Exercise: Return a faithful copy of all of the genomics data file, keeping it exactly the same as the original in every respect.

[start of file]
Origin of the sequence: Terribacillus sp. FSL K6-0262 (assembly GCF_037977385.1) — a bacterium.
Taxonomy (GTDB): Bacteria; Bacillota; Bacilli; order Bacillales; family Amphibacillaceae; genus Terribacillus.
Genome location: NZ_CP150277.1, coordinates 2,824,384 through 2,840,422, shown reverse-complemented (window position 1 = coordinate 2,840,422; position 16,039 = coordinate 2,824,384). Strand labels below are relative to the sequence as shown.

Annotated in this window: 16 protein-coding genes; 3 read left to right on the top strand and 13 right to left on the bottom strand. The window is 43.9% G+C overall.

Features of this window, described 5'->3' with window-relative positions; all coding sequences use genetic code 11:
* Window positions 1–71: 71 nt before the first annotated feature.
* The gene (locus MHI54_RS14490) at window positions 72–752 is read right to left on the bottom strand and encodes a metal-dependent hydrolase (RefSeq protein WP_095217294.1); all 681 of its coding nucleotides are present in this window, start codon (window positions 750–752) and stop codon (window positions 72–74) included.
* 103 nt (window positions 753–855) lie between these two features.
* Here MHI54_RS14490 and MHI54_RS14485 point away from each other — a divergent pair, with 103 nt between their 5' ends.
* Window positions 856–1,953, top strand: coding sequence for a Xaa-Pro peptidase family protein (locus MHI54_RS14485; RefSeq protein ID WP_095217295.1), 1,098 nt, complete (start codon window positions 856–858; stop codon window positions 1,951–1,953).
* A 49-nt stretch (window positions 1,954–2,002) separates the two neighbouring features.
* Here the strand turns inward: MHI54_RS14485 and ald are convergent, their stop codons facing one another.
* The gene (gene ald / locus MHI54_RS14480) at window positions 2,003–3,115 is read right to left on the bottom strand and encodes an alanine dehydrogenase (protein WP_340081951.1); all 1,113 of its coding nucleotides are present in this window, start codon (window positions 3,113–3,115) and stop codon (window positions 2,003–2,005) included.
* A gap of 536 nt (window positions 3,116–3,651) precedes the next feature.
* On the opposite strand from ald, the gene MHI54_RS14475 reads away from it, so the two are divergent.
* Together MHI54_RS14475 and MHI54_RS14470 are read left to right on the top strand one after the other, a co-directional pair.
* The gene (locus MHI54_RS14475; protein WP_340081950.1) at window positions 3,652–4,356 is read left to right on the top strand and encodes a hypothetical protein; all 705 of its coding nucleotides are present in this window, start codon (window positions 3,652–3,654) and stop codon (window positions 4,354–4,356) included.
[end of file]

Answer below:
Origin of the sequence: Terribacillus sp. FSL K6-0262 (assembly GCF_037977385.1) — a bacterium.
Taxonomy (GTDB): Bacteria; Bacillota; Bacilli; order Bacillales; family Amphibacillaceae; genus Terribacillus.
Genome location: NZ_CP150277.1, coordinates 2,824,384 through 2,840,422, shown reverse-complemented (window position 1 = coordinate 2,840,422; position 16,039 = coordinate 2,824,384). Strand labels below are relative to the sequence as shown.

Annotated in this window: 16 protein-coding genes; 3 read left to right on the top strand and 13 right to left on the bottom strand. The window is 43.9% G+C overall.

Features of this window, described 5'->3' with window-relative positions; all coding sequences use genetic code 11:
* Window positions 1–71: 71 nt before the first annotated feature.
* The gene (locus MHI54_RS14490) at window positions 72–752 is read right to left on the bottom strand and encodes a metal-dependent hydrolase (RefSeq protein WP_095217294.1); all 681 of its coding nucleotides are present in this window, start codon (window positions 750–752) and stop codon (window positions 72–74) included.
* 103 nt (window positions 753–855) lie between these two features.
* Here MHI54_RS14490 and MHI54_RS14485 point away from each other — a divergent pair, with 103 nt between their 5' ends.
* Window positions 856–1,953, top strand: coding sequence for a Xaa-Pro peptidase family protein (locus MHI54_RS14485; RefSeq protein ID WP_095217295.1), 1,098 nt, complete (start codon window positions 856–858; stop codon window positions 1,951–1,953).
* A 49-nt stretch (window positions 1,954–2,002) separates the two neighbouring features.
* Here the strand turns inward: MHI54_RS14485 and ald are convergent, their stop codons facing one another.
* The gene (gene ald / locus MHI54_RS14480) at window positions 2,003–3,115 is read right to left on the bottom strand and encodes an alanine dehydrogenase (protein WP_340081951.1); all 1,113 of its coding nucleotides are present in this window, start codon (window positions 3,113–3,115) and stop codon (window positions 2,003–2,005) included.
* A gap of 536 nt (window positions 3,116–3,651) precedes the next feature.
* On the opposite strand from ald, the gene MHI54_RS14475 reads away from it, so the two are divergent.
* Together MHI54_RS14475 and MHI54_RS14470 are read left to right on the top strand one after the other, a co-directional pair.
* The gene (locus MHI54_RS14475; protein WP_340081950.1) at window positions 3,652–4,356 is read left to right on the top strand and encodes a hypothetical protein; all 705 of its coding nucleotides are present in this window, start codon (window positions 3,652–3,654) and stop codon (window positions 4,354–4,356) included.